Post-conflict - A meditation
The term Post-Conflict Cultures attempts to accommodate multidisciplinary dialogue on, and interrogation into, the reciprocal relationship between conflict and cultural systems. Names like Rwanda, Somalia, Palestine, the former Yugoslavia, Afghanistan and, not least, Iraq, suggest that we can no longer describe current crises in terms, simply, of war, as a state-administered military confrontation between two or more sovereign nations. Shifting the emphasis towards conflict at least testifies to the chaotic instability of international power relations in a globalised world, one in which the modes of sovereignty appropriate to the modernist conception of war have given way to partially deterritorialised and de-regulated forms of governmentality.
In approaching conflict situations from a cultural perspective, one is struck by two dominant processes: firstly, the ways in which a cultural system successfully reproduces and even consolidates itself by inscribing conflict into its dominant practices and, secondly, the ways in which a conflict constitutes a symbolic encounter that threatens to deeply affect, even to transform, the meanings that make up the fabric of any culture. Thus, conflicts lay bare the normative mechanisms of a cultural system and the vulnerable, incomplete and provisional character of that normativity. It follows that conflicts – their regulation, repression and particularly their representation – constitute privileged loci for cultural analysis.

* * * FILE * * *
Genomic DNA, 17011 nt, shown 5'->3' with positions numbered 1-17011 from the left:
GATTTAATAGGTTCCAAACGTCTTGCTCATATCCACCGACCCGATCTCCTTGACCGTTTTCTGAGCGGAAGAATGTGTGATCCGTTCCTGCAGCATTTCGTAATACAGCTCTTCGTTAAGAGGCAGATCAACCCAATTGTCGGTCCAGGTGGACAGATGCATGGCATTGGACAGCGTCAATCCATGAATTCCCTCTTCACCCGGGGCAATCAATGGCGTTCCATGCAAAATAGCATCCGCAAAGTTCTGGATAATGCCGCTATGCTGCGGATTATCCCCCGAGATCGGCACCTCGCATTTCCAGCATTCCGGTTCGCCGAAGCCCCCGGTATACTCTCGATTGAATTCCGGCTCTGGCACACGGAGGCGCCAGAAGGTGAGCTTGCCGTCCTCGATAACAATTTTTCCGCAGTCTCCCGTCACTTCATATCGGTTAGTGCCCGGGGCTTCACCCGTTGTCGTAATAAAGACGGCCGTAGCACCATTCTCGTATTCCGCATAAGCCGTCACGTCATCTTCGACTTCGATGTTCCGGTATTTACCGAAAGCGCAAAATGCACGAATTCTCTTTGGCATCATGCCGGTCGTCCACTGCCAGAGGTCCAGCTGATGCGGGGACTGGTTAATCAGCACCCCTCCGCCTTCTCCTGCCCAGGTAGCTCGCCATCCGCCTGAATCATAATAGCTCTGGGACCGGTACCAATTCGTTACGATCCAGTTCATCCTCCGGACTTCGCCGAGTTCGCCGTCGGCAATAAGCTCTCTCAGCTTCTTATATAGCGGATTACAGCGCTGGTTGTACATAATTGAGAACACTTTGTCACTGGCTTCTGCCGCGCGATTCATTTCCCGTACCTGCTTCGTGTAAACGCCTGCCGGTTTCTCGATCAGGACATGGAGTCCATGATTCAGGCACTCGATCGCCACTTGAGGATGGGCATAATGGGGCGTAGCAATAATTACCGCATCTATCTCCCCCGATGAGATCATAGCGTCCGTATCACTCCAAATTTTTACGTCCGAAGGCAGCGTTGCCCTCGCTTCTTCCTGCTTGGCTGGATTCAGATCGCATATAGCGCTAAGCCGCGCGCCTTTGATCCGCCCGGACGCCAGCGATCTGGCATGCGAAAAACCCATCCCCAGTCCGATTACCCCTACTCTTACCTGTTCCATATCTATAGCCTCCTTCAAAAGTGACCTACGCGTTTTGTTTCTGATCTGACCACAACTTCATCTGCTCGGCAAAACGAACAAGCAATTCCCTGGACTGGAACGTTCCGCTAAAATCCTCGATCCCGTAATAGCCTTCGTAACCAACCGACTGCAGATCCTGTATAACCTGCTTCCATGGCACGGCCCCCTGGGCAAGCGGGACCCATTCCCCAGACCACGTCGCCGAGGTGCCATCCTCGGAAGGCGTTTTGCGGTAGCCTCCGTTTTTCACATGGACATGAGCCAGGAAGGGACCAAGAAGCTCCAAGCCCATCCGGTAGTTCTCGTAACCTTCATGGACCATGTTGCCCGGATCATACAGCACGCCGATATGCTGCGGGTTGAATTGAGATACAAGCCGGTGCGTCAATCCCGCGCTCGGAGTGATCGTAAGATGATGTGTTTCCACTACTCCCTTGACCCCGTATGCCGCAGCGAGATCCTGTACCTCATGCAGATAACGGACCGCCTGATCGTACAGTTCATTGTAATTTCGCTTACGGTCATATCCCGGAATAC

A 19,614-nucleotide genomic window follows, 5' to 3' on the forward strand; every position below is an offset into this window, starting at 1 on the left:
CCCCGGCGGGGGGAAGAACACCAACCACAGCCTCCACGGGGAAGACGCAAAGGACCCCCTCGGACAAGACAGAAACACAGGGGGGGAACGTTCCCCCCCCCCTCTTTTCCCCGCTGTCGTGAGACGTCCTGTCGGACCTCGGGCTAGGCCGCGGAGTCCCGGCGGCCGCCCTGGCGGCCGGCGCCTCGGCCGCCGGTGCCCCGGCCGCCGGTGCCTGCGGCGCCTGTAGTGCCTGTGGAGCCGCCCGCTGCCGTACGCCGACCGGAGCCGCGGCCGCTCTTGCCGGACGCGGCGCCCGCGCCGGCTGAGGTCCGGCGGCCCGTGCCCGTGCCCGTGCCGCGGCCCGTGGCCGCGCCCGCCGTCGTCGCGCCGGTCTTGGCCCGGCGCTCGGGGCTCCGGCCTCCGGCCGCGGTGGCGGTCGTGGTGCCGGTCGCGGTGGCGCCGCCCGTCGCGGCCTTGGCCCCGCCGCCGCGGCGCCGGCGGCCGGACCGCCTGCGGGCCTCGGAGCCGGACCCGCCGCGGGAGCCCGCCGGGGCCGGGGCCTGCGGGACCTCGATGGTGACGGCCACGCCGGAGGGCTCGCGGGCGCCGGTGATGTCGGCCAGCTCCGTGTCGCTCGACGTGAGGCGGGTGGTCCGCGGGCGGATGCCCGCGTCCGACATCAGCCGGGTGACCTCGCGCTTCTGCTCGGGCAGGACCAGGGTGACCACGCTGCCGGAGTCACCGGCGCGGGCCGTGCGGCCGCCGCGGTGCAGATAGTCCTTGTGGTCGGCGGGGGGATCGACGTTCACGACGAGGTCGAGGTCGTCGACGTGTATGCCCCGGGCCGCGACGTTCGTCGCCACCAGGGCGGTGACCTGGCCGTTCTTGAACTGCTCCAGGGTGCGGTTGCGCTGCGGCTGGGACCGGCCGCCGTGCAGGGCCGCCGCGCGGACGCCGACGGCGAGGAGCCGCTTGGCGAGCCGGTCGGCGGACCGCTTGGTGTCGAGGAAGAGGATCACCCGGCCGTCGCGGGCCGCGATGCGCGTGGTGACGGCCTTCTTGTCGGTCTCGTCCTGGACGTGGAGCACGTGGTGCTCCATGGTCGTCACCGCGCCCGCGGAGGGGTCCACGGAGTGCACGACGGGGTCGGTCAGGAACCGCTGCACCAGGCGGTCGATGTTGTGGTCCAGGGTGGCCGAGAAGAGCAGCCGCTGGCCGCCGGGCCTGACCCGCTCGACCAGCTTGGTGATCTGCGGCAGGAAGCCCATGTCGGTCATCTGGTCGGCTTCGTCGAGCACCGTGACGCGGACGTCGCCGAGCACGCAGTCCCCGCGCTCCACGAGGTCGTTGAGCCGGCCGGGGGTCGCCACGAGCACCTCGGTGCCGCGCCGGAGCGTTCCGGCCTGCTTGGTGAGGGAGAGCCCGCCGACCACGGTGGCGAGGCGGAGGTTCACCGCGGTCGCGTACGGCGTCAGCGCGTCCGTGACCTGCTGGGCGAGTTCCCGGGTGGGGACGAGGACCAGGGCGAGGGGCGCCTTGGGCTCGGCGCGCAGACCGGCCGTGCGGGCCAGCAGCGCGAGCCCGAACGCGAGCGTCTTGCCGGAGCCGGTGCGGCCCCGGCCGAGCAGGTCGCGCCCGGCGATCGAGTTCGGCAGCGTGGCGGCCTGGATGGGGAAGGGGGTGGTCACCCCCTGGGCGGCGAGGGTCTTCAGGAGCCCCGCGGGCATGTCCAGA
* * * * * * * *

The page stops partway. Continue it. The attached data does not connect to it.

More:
By their very nature, conflicts challenge and rearrange pre-existing systems of cultural control, not only in the first explosive moments of violence or spontaneous civil disobedience but also subsequently, when they encounter modes of historicisation linked closely to unifying discourses of (gendered) national identity.
In view of this interplay between culture and conflict, it is clear that the dazed aftermath of a conflict, when a community is given a moment to 'pick up the pieces', becomes all important. For it is in this process of the picking up of the pieces, of consciously rebuilding and repairing a riven community, that the tensions between cultural continuity and discontinuity make themselves felt. The Centre for the Study of Post-Conflict Cultures is therefore committed to addressing questions such as the following …
POST - When do the effects of a conflict end? How is the violence of conflict subsequently represented in the media, in journalism, in literature, in all forms of cultural expression? How is a past conflict inscribed into a community’s vision of its future, and how does this consolidate its identity? How do conflict portrayed as post-conflicts nonetheless continue to simmer at a subterranean level?
CONFLICT - Has the concept of ‘war’ been exceeded by such ‘interventions’ as those into Somalia, Rwanda, Bosnia and Kosovo/a, and by the so-called ‘war on terror’? What previous conflicts stored in a national imaginary come to frame current conflicts? Is there a battle for hearts and minds on the semiotic level? Is it possible to distinguish between conflicts that truly challenge systems of power, and those that are carefully regulated precisely to justify increasing levels of power?
CULTURES – How are conflicts inscribed into cultures, cultures into conflicts? How does the representation of conflict compound, but also confuse and even reconfigure, cultural identities? Is a different kind of cultural mapping required to locate conflicts which may be historically distant, yet discursively close to hand? How do cultures become militarised in times of persistent and enduring conflict?